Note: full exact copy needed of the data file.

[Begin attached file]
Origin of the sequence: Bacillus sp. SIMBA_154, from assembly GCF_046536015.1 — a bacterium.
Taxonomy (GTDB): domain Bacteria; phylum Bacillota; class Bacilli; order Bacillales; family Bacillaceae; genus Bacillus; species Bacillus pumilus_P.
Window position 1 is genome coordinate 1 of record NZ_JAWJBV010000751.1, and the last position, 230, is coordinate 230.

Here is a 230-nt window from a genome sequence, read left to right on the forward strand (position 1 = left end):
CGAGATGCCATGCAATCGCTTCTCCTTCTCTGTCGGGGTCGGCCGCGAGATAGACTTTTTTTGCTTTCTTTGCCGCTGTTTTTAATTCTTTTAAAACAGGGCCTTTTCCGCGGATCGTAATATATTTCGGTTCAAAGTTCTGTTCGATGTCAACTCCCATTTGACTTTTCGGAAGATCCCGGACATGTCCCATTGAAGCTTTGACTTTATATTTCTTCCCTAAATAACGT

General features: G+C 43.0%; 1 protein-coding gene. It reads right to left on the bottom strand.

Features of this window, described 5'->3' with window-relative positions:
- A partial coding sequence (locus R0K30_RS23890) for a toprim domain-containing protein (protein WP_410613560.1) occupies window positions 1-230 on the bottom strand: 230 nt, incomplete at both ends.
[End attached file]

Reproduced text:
Origin of the sequence: Bacillus sp. SIMBA_154, from assembly GCF_046536015.1 — a bacterium.
Taxonomy (GTDB): domain Bacteria; phylum Bacillota; class Bacilli; order Bacillales; family Bacillaceae; genus Bacillus; species Bacillus pumilus_P.
Window position 1 is genome coordinate 1 of record NZ_JAWJBV010000751.1, and the last position, 230, is coordinate 230.

Here is a 230-nt window from a genome sequence, read left to right on the forward strand (position 1 = left end):
CGAGATGCCATGCAATCGCTTCTCCTTCTCTGTCGGGGTCGGCCGCGAGATAGACTTTTTTTGCTTTCTTTGCCGCTGTTTTTAATTCTTTTAAAACAGGGCCTTTTCCGCGGATCGTAATATATTTCGGTTCAAAGTTCTGTTCGATGTCAACTCCCATTTGACTTTTCGGAAGATCCCGGACATGTCCCATTGAAGCTTTGACTTTATATTTCTTCCCTAAATAACGT

General features: G+C 43.0%; 1 protein-coding gene. It reads right to left on the bottom strand.

Features of this window, described 5'->3' with window-relative positions:
- A partial coding sequence (locus R0K30_RS23890) for a toprim domain-containing protein (protein WP_410613560.1) occupies window positions 1-230 on the bottom strand: 230 nt, incomplete at both ends.